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Saturday, January 16, 2021
KAMPALA, Jun 15 2015 (IPS) - Vincent Mugyenyi, a 65-year-old retired pilot from the Ugandan Air Force, has lost count of how many dialysis treatment slots he has had to attend in the eight years he has been fighting chronic kidney disease.
He spends eight hours a week on a dialysis machine in Mulago National Referral Hospital that filters toxins from his blood, performing the functions of healthy kidneys. The ultimate aim of dialysis is to bridge a gap until kidney functions recover or until a transplant is available for patients.
“I used to have a small farm with about one hundred animals. I sold all those animals for treatment because I still needed life. That is how this disease has affected me. It has depleted every resource of mine … land is very important but I have sold mine just to buy life,” Mugyenyi told IPS.
Mugyenyi is both luck and unfortunate. He is one of the minority of Ugandans with chronic kidney disease who has been able to receive dialysis treatment, but he does not qualify for a kidney transplant operation because of his advanced age.
Chronic kidney disease (CKD) is a growing health burden in Uganda that is affecting the economic, social and physical livelihoods of patients and their family members.
Dr, Simon Peter Eyoku, a kidney disease specialist at Mulago Hospital’s renal unit, told IPS that CKD affects mainly Ugandan adults aged between 20 and 50, and that the commonest causes of kidney diseases in Uganda are HIV-related infections of the kidney, followed by hypertension and diabetes.
The World Health Organisation (WHO) says that with CKD being the 12th leading cause of deaths worldwide and its incidence growing by around eight percent annually, it is a global public health concern.
Mulago National Referral Hospital is the only public hospital in Uganda treating patients with renal or kidney-related complications and, according to Eyoku, that often places a further burden on patients who have to travel long distances to the dialysis unit.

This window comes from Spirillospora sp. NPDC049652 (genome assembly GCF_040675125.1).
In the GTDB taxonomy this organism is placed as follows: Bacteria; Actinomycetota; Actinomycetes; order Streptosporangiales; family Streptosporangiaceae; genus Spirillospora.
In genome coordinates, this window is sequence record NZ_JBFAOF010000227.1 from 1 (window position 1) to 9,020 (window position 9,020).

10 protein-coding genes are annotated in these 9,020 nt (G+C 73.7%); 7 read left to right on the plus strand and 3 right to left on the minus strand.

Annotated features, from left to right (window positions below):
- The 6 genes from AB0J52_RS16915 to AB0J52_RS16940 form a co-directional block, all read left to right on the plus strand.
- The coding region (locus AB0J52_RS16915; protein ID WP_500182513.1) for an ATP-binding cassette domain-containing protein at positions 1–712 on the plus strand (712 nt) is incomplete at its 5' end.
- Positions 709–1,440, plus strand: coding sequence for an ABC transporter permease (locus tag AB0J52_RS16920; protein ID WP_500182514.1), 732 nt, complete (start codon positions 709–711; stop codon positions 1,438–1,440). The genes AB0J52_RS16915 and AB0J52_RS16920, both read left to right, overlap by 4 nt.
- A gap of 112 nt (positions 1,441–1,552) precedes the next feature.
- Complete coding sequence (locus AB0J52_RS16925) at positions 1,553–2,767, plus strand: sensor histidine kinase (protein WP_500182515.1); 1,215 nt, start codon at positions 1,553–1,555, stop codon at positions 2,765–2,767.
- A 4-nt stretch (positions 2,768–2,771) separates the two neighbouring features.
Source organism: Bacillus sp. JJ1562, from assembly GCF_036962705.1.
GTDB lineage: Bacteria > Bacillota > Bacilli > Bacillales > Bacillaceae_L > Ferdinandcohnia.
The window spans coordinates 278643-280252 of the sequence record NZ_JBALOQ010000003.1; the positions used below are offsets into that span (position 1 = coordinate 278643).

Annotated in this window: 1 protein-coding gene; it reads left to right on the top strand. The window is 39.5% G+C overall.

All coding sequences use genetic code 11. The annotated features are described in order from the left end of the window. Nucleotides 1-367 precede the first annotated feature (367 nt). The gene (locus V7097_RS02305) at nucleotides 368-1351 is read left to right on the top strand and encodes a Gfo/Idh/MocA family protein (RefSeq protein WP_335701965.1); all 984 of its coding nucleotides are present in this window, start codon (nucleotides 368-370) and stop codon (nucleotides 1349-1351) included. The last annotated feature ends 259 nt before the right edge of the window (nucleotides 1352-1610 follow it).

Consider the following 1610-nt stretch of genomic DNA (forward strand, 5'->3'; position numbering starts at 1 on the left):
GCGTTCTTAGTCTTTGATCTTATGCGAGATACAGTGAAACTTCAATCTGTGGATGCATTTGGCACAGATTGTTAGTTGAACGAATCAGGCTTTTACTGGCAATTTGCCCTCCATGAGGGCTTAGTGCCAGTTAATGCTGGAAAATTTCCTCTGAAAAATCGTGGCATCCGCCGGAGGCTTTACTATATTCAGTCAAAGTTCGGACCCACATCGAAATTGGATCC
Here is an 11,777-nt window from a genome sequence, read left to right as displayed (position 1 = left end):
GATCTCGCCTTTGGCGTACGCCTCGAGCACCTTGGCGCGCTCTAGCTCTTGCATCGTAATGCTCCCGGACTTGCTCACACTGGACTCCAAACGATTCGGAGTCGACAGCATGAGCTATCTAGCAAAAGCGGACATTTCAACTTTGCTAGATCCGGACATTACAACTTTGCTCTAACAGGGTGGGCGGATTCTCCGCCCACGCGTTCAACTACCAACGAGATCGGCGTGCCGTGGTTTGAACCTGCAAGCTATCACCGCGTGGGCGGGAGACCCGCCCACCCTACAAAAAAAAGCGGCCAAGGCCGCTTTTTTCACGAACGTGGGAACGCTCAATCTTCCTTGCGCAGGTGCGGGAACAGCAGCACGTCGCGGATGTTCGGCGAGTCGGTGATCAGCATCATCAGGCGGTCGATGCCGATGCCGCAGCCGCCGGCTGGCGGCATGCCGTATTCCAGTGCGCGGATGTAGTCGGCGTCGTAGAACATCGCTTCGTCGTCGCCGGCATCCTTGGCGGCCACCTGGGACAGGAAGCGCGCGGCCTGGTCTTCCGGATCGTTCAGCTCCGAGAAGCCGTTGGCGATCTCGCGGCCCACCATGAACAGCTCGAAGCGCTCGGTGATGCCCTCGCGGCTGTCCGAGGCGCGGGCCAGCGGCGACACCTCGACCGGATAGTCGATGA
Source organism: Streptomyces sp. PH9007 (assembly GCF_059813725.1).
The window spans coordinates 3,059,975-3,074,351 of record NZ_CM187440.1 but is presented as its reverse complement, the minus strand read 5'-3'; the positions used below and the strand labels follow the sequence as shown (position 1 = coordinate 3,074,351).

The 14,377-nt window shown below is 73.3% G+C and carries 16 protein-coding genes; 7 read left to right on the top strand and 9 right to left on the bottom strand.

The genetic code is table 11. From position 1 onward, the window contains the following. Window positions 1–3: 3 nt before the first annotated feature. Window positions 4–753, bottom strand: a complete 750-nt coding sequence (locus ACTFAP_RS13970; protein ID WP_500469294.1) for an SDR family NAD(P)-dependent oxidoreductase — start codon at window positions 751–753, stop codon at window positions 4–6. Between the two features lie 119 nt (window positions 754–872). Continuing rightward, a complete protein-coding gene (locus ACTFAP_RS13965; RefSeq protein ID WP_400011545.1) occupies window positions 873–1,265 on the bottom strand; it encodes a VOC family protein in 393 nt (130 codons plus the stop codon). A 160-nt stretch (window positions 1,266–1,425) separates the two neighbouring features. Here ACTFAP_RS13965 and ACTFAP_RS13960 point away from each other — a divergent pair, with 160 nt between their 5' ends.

“I have seen patients migrate from far corners of the country to Kampala because that is where the dialysis machines are. That is how costly this disease can be to patients,” Eyoku told IPS.
A further problem is that the dialysis unit only has 33 haemodialysis machines for a total population of about 36 million people.
When the unit opened almost eight years ago with four dialysis machines, a patient had to pay the equivalent of 500 dollars for a week of dialysis treatment, making the cost of treatment prohibitive.
“Those who could afford it would fall out after selling land, houses, cars and then failing to continue. And at that time, the cost of a transplant was equal to the amount of money you paid in a year for dialysis,” said Eyoku.
In March 2014, the administration of Mulago Hospital decided to reallocate its budget in order to finance the renal unit and brought the cost of a week of treatment down to 40 dollars, but that is still out the reach of most Ugandans.
The hospital is now also offering two free sessions of dialysis, and Eyoku told IPS that this has led to an influx of patients with CKD, “so now we are struggling because we are getting many more patients on dialysis.”
Uganda’s health planners are accused of not giving priority to kidney-related diseases. “I wish we had more specialists managing kidney diseases,” Dr Robert Kalyesubula, one of the four consulting nephrologists at Mulago Hospital, told IPS.
“I wish we had more specialists managing kidney diseases, I wish we had more awareness programmes about kidney disease so that people know about it because it is devastating. I have seen big people break down on being diagnosed with kidney disease. And the pain, because it affects a whole family. If a father gets the disease then the children will not go to school.”